Monthly Archives: April 2009

Who Watches the Fountain? – Part 1

So, I’ve been pretty sick the last few days.  Thankfully, I only have strep and not the flu as well.  So unable to work and unable to read, I was able to catch up on a few movies I’ve wanted to see for a while.  The one that intrigued me the most after seeing it was the 2006, soma-induced, Americana neo-Buddhist, “scifi” flick The Fountain staring Hugh Jackman and Rachel Weisz.  One of the things that intrigued me the most was how many similar themes this box office flop had with another title I had seen recently: Watchmen.  Both of these films were actually quite visually stunning, if not outright visceral at parts, and both received mixed reviews, mostly due to their inaccessibility (a problem I find with most post-Cartesian philosophical works which often find hubris their raison d’être).  Watchmen did considerably better in the theaters than The Fountain, I think due to the allegiance of the comic book crowd and the action-packed plot which forced the deeper meaning to the periphery.  It is the later of these reasons that gives Watchmen a subtle-quality not present in The Fountain, which opts for a rather predictably direct approach.

The Fountain features only Jackman and Weisz, with the small remaining dialogue (less than 10%?) handled by transient characters.  It is basically a mythos conjoining three separate plots:

  1. Scientist (Jackman) with dying wife (Weisz) is driven through sleepless nights and spousal neglect searching for a formula to eternal life and finds it just after his wife dies.
  2. Conquistador (Jackman) with near-to-execution queen (Weisz) searches for Tree of Life and, upon finding it, consumes its sap greedily to his own death (and presumably hers).
  3. Cosmic traveller (Jackman) journeys to Xibalba in an ecosphere, consuming a tree (which symbolizes Weisz) to keep him alive, killing the tree in the process moments before reaching Xibalba where the traveller becomes enlightened, burmese zazen style, and sacrifices himself to give the tree life.

The main intention of the writers is to get across the following points:

  1. Life is angst
  2. Angst is caused by fear of death
  3. Cessation of angst is attainable
  4. The path to cessation of angst is acceptance of death and enjoyment of life

If you noticed similarities to the Four Noble Truths of Buddhism, that would make you an astute reader.  However, there are several departures from traditional Buddhism.  First and foremost, The Fountain does not deal with suffering, but angst.  In fact, shockingly, the film depicts almost no suffering.  To be sure, the Scientist must have felt deep pain at the loss of his wife, yet what is portrayed on the screen is not suffering but angst at his refusal to accept death, even at her burial this still haunts him.  Secondly, Samsara (rebirth, reincarnation) is depicted not as a spiritual problem to be overcome but a material reality to be revelled in.  This is seen throughout the film, but most plainly in the last scene where the Scientist plants a tree above his wife’s grave.  Finally, the noble eightfold path or “middle way” is replaced by the dialectic of acceptance of death and enjoyment of life.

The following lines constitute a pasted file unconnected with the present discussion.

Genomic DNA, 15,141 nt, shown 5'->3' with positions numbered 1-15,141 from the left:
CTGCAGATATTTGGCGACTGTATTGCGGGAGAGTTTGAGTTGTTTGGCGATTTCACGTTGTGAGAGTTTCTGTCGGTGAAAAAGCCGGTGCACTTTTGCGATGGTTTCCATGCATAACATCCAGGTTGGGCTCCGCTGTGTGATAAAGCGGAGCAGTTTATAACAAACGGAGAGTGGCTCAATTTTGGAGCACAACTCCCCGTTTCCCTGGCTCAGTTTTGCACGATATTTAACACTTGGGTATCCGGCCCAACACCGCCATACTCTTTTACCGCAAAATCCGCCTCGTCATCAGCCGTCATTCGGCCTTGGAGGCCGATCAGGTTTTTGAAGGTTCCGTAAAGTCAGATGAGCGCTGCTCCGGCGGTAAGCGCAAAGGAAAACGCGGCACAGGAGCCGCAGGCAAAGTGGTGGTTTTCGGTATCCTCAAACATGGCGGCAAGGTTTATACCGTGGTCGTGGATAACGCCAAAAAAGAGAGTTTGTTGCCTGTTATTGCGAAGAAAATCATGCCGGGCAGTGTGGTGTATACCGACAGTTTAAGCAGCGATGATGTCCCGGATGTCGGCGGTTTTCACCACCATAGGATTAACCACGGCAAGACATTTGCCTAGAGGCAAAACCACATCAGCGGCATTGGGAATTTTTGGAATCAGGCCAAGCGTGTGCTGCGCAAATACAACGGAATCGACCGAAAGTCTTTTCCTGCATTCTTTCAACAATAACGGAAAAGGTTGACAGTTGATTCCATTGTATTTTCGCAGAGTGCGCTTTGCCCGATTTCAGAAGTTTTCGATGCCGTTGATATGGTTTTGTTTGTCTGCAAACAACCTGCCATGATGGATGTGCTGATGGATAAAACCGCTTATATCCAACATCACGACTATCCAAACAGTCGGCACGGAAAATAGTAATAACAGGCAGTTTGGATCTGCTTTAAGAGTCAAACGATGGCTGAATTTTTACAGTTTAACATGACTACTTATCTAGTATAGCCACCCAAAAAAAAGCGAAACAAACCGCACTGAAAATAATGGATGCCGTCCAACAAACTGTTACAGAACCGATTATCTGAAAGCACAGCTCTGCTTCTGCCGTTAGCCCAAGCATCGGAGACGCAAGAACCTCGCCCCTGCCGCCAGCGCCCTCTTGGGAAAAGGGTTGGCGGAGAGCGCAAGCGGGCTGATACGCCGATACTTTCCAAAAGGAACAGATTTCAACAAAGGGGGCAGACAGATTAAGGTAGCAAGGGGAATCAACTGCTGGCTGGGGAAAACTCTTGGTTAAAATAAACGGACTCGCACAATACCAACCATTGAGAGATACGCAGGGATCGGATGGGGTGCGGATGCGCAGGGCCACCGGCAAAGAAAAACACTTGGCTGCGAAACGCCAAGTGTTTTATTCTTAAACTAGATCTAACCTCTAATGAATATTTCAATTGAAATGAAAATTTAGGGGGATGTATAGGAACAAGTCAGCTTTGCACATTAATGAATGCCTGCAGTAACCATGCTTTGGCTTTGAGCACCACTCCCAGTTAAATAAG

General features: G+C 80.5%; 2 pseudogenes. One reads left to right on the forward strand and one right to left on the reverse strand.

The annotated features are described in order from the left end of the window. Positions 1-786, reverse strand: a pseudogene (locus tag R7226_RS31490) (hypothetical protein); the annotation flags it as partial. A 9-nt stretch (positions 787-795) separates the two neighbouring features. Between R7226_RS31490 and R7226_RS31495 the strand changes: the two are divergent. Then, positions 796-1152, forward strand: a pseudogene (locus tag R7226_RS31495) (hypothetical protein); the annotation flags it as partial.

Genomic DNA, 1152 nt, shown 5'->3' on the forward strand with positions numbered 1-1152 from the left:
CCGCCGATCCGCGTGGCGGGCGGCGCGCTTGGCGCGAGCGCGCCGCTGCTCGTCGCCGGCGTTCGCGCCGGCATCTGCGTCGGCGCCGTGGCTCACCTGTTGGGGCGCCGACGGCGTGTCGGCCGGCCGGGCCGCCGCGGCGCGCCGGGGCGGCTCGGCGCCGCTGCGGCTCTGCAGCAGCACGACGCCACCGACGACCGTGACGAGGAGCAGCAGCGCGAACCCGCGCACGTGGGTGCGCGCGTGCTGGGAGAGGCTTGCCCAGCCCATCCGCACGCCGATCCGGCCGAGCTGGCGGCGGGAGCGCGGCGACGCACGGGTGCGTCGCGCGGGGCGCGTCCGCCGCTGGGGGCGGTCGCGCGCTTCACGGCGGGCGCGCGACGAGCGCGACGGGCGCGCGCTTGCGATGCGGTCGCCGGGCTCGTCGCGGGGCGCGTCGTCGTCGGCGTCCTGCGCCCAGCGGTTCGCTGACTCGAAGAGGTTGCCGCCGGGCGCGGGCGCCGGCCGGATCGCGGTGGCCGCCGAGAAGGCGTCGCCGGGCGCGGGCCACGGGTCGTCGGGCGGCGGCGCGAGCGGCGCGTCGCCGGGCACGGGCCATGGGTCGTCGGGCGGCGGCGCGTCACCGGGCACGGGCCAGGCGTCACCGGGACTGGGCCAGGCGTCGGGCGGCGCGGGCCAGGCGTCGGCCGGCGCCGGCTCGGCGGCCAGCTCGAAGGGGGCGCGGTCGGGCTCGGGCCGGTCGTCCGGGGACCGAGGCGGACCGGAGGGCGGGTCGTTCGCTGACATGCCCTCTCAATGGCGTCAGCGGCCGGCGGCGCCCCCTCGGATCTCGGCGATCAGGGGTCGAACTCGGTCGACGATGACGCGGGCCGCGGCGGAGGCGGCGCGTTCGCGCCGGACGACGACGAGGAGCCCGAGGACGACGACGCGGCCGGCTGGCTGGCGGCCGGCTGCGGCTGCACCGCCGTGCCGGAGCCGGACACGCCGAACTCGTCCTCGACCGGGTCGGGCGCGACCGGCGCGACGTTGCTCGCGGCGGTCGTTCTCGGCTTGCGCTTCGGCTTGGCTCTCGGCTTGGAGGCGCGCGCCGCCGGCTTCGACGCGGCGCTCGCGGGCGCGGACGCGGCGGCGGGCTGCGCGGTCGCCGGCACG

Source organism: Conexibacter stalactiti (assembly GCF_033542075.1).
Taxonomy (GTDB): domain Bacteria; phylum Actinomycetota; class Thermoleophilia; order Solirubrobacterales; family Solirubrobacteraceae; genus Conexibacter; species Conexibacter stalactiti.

With this the recasting of historic Buddhism into Amero-existentialism is complete.  The inability of this film, and American neo-religiosity in general, to deal with the real question, the question of suffering, is I think what caused its failure to engage its viewers. While suffering is a universal phenomena, angst is the suffering of those with nothing to believe.  This is the result of a privileged life which, unexamined, faces the finality of death and, refusing to admit that he has not lived the good life, redefines the good life in his own image: a life where personal relations boil down merely to one’s own enjoyment.  This may be painted somewhat rose coloured for the well-to-do such as the characters in this film.  Yet, what hue should be used to write the icon of one whose life consists of suffering, punctuated by few moments, if any, of reprieve?  As Fr. Cantalamesa said in his 2007 Good Friday sermon: “Suffering is certainly a mystery for everyone, especially the suffering of innocent people, but without faith in God it becomes immensely more absurd, even the last hope of rescue is taken away. Atheism is a luxury that only those with privileged lives can afford.”

The Fountain fails to address universal human experience and, unsurprisingly, it provides a less than compelling answer to its predicament.

Stay tuned for notes from Watchmen and a comparison of the paradigms bolstering the arguments of each film.